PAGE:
Over the span of nine months, an international team of volunteers sorted through 187,000 pieces of plastic trash collected from 239 cleanups in 42 countries around the world.
The results, released Tuesday, shows that these multinational food and beverage giants were the top 10 offenders:
- Mondelez International
- Procter & Gamble
- Perfetti van Melle
- Mars Incorporated
BREAKING: @Coca-cola, @PepsiCo, and @Nestle have emerged as the top corporate polluters from 239 brand audits acros… https://t.co/QuCnYnjbOo— Greenpeace USA (@Greenpeace USA)1539093631.0
The organizers behind the effort are calling out these brands for their contribution to plastic pollution.
"These brand audits offer undeniable proof of the role that corporations play in perpetuating the global plastic pollution crisis," Von Hernandez, global coordinator of Break Free From Plastic, said in a press release emailed to EcoWatch. "By continuing to churn out problematic and unrecyclable throwaway plastic packaging for their products, these companies are guilty of trashing the planet on a massive scale. It's time they own up and stop shifting the blame to citizens for their wasteful and polluting products."
Greenpeace Southeast Asia conducts plastic brand audit activity at Wonnapa beach, Chonburi province on World Cleanup Day, September 15, 2018.Greenpeace
In the U.S. specifically, a total of 70 cleanups determined that Nestlé, PepsiCo and Coca-Cola were the worst corporate plastic polluters, in that order.
The three companies have each pledged to cut their packaging waste. Coca-Cola has a global goal to help collect and recycle the equivalent of 100 percent of its packaging by 2030. Nestlé aims to make 100 percent recyclable or reusable packaging by 2025. PepsiCo has a goal to design 100 percent of its packaging to be recyclable, compostable or biodegradable and to reduce its packaging's carbon impact by 2025.
Awareness about the global plastic waste crisis is growing worldwide. Governments around the world have taken steps to ban single-use plastics and individuals are pledging to reduce their plastic footprint.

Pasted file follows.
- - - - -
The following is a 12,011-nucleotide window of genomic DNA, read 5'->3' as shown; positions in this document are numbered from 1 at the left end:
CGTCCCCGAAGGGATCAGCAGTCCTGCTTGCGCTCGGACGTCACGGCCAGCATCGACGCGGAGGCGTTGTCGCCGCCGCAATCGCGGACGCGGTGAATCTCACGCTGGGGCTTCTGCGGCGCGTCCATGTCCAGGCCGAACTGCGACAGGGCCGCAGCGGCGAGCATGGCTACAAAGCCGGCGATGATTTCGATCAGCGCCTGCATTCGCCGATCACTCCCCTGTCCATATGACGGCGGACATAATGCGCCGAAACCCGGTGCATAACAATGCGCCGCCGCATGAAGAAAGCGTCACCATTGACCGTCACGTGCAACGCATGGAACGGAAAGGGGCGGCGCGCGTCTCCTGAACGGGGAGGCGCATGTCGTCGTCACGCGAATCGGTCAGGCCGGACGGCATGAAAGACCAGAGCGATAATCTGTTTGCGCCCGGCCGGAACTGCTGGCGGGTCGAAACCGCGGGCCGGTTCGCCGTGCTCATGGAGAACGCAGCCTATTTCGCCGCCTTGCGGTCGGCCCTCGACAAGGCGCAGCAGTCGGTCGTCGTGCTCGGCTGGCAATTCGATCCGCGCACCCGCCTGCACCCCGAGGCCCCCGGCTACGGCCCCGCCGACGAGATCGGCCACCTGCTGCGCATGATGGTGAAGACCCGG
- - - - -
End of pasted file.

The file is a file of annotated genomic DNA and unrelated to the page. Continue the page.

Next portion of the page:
However, the organizers of the recent report are asking: Shouldn't corporations that package their goods in plastics shoulder some of this responsibility, too?
"We all have a role to play in tackling plastic pollution. But the reality is, individual consumers are already bearing the burden of this crisis," Greenpeace content editor Ryan Schleeter wrote in a blog post about today's report. "We're swapping plastic bottles for reusable glass and metal, ditching disposable straws, avoiding unnecessary packaging in our grocery stores, and cleaning up our beaches as best we can. But there's only so much we can do if companies don't step up and provide more sustainable choices."
Plastic on Remote #SouthAtlantic Beaches Up 10 Fold in 10 Years #PlasticPollutes @plasticpollutes https://t.co/ig6yeFf5at— EcoWatch (@EcoWatch)1539092773.0
Each product featured here has been independently selected by the writer. If you make a purchase using the links included, we may earn commission.
The bright patterns and recognizable designs of Waterlust's activewear aren't just for show. In fact, they're meant to promote the conversation around sustainability and give back to the ocean science and conservation community.
Each design is paired with a research lab, nonprofit, or education organization that has high intellectual merit and the potential to move the needle in its respective field. For each product sold, Waterlust donates 10% of profits to these conservation partners.
Eye-Catching Designs Made from Recycled Plastic Bottles
waterlust.com / @abamabam
The company sells a range of eco-friendly items like leggings, rash guards, and board shorts that are made using recycled post-consumer plastic bottles. There are currently 16 causes represented by distinct marine-life patterns, from whale shark research and invasive lionfish removal to sockeye salmon monitoring and abalone restoration.